Toothache Lead to Blindness

Do you think that dental insurance isn't that important? That you are covered if you have health insurance? I would have agreed with you, until I read a story in my weekend newspaper about a man who went blind from a toothache.

I've got really good teeth. I'm 46 and I've never had a cavity in my life. Dental insurance is not on the top of my list, although we are nicely covered through my husband's employer. Even the dreaded root canal is 80% covered through our dental plan. 

Moses Han didn't have dental insurance. He worked 14 hour days in his convenience store, seven days a week. It was his only income to support his wife and three young daughters ages 6, 4 and 2.

Han went to a local dental clinic, and walked out knowing that the nerves in his back left molar were dying. He needed a root canal; the same procedure that my husband has had at least twice in the past 10 years, at minimal cost to us. Han didn't know that an abscessed tooth is full of infection and that these infections can spread quickly from the teeth to the neck, the jaw and even the torso. 

Three days later, with a red and swollen face, Han revisited the dentist. He was prescribed antibiotics. After 2 weeks, he was back in the dentist's office with more swelling. The dentist prescribed an additional course of antibiotics, and said if things didn't improve to go to the hospital. By the time Han got to the hospital, the infection was serious enough that he was admitted. An oral surgeon eventually had to remove the tooth. The infection returned again, probably fed by pockets of bacteria hiding in Han's body. Han noticed a black mark on his right eye about a month after his tooth was removed.

In the end, the infection that started in his tooth destroyed his eyesight. All this for the cost of a $1300 root canal and crown.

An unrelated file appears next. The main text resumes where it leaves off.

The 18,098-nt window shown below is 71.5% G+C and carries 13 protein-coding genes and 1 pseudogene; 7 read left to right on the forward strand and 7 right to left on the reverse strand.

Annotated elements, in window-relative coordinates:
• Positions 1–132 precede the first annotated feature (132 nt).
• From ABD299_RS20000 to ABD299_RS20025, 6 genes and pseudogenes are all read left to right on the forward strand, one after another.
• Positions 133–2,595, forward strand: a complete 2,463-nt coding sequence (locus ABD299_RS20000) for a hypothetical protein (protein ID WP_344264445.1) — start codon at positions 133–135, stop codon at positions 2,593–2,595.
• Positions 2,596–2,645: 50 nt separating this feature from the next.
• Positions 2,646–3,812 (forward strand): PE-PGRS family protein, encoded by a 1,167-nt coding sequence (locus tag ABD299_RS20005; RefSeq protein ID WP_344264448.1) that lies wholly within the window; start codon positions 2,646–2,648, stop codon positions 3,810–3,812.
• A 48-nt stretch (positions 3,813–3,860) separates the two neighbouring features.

Most of us would think that modern medicine could have saved anyone with a toothache from a serious complication. Apparently, we would be wrong. Although Han had health insurance, it didn't save his sight. All I can say is: if you don't think that you need dental insurance, think again.

Monique L. Attinger

Posted by on June 22,2007 at 6:45 AM

I agree. Dental insurance may seem like a "luxury", but as this story shows, failing to treat a dental problem promptly can result in serious consequences.

Posted by insurance opinions on June 22,2007 at 3:51 AM

I know dental insurance is expensive, and that a lot of people have started to travel out of the country for dental care, as noted in the book "Patients Without Borders", but reading this can really make a person nervous about not having insurance now, including myself.

Posted by on May 2,2007 at 7:05 AM

If you can't afford insurance, consider a discount dental plan that will allow you to buy dental services at a reduced price. There is a minimal wating period. We've got more information on these kinds of plans here:

Whatever you do, don't neglect the care of a toothache! If you get an estimate that is more than you can pay, work with the dentist and ask if there are less expensive alternatives that will still work to fix your problem.

Posted by B on May 1,2007 at 10:22 PM

I'm concerned about this. I need dental care and am very young and on my own and can't afford even a plan. My wage doesn't cover it and my job wont book me on constant full time hours so they don't need to give me benefits. What can I do? I need no pain in my mouth and my sight!

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